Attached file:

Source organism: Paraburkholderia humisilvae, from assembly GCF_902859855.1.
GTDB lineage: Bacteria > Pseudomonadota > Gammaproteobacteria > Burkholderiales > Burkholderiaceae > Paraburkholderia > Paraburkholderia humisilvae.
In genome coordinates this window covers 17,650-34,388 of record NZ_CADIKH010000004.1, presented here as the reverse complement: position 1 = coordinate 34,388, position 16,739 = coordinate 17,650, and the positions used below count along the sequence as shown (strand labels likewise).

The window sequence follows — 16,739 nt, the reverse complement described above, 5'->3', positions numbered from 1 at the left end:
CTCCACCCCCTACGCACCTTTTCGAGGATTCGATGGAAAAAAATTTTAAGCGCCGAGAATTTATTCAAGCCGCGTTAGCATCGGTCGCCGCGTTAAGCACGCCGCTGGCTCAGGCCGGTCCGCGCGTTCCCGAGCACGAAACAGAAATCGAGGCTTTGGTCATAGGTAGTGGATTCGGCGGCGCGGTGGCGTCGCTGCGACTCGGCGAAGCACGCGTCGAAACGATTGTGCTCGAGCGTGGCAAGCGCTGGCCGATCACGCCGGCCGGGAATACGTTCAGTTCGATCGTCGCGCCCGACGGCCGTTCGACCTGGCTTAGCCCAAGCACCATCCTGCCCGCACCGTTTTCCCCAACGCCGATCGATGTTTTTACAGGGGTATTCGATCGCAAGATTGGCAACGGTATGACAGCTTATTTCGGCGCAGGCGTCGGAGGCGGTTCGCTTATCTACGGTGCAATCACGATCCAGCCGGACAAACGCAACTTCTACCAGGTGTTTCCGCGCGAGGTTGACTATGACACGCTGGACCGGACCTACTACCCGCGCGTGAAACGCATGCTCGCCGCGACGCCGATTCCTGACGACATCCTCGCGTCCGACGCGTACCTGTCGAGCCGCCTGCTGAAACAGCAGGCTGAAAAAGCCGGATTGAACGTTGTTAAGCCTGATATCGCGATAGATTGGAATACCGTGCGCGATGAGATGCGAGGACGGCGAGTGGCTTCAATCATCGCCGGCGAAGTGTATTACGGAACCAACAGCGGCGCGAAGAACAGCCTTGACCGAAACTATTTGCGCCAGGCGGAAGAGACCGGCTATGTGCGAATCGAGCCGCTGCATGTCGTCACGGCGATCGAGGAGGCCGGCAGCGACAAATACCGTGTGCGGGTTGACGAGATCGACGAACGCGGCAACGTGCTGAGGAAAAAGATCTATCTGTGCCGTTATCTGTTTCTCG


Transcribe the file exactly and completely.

Source organism: Paraburkholderia humisilvae, from assembly GCF_902859855.1.
GTDB lineage: Bacteria > Pseudomonadota > Gammaproteobacteria > Burkholderiales > Burkholderiaceae > Paraburkholderia > Paraburkholderia humisilvae.
In genome coordinates this window covers 17,650-34,388 of record NZ_CADIKH010000004.1, presented here as the reverse complement: position 1 = coordinate 34,388, position 16,739 = coordinate 17,650, and the positions used below count along the sequence as shown (strand labels likewise).

The window sequence follows — 16,739 nt, the reverse complement described above, 5'->3', positions numbered from 1 at the left end:
CTCCACCCCCTACGCACCTTTTCGAGGATTCGATGGAAAAAAATTTTAAGCGCCGAGAATTTATTCAAGCCGCGTTAGCATCGGTCGCCGCGTTAAGCACGCCGCTGGCTCAGGCCGGTCCGCGCGTTCCCGAGCACGAAACAGAAATCGAGGCTTTGGTCATAGGTAGTGGATTCGGCGGCGCGGTGGCGTCGCTGCGACTCGGCGAAGCACGCGTCGAAACGATTGTGCTCGAGCGTGGCAAGCGCTGGCCGATCACGCCGGCCGGGAATACGTTCAGTTCGATCGTCGCGCCCGACGGCCGTTCGACCTGGCTTAGCCCAAGCACCATCCTGCCCGCACCGTTTTCCCCAACGCCGATCGATGTTTTTACAGGGGTATTCGATCGCAAGATTGGCAACGGTATGACAGCTTATTTCGGCGCAGGCGTCGGAGGCGGTTCGCTTATCTACGGTGCAATCACGATCCAGCCGGACAAACGCAACTTCTACCAGGTGTTTCCGCGCGAGGTTGACTATGACACGCTGGACCGGACCTACTACCCGCGCGTGAAACGCATGCTCGCCGCGACGCCGATTCCTGACGACATCCTCGCGTCCGACGCGTACCTGTCGAGCCGCCTGCTGAAACAGCAGGCTGAAAAAGCCGGATTGAACGTTGTTAAGCCTGATATCGCGATAGATTGGAATACCGTGCGCGATGAGATGCGAGGACGGCGAGTGGCTTCAATCATCGCCGGCGAAGTGTATTACGGAACCAACAGCGGCGCGAAGAACAGCCTTGACCGAAACTATTTGCGCCAGGCGGAAGAGACCGGCTATGTGCGAATCGAGCCGCTGCATGTCGTCACGGCGATCGAGGAGGCCGGCAGCGACAAATACCGTGTGCGGGTTGACGAGATCGACGAACGCGGCAACGTGCTGAGGAAAAAGATCTATCTGTGCCGTTATCTGTTTCTCG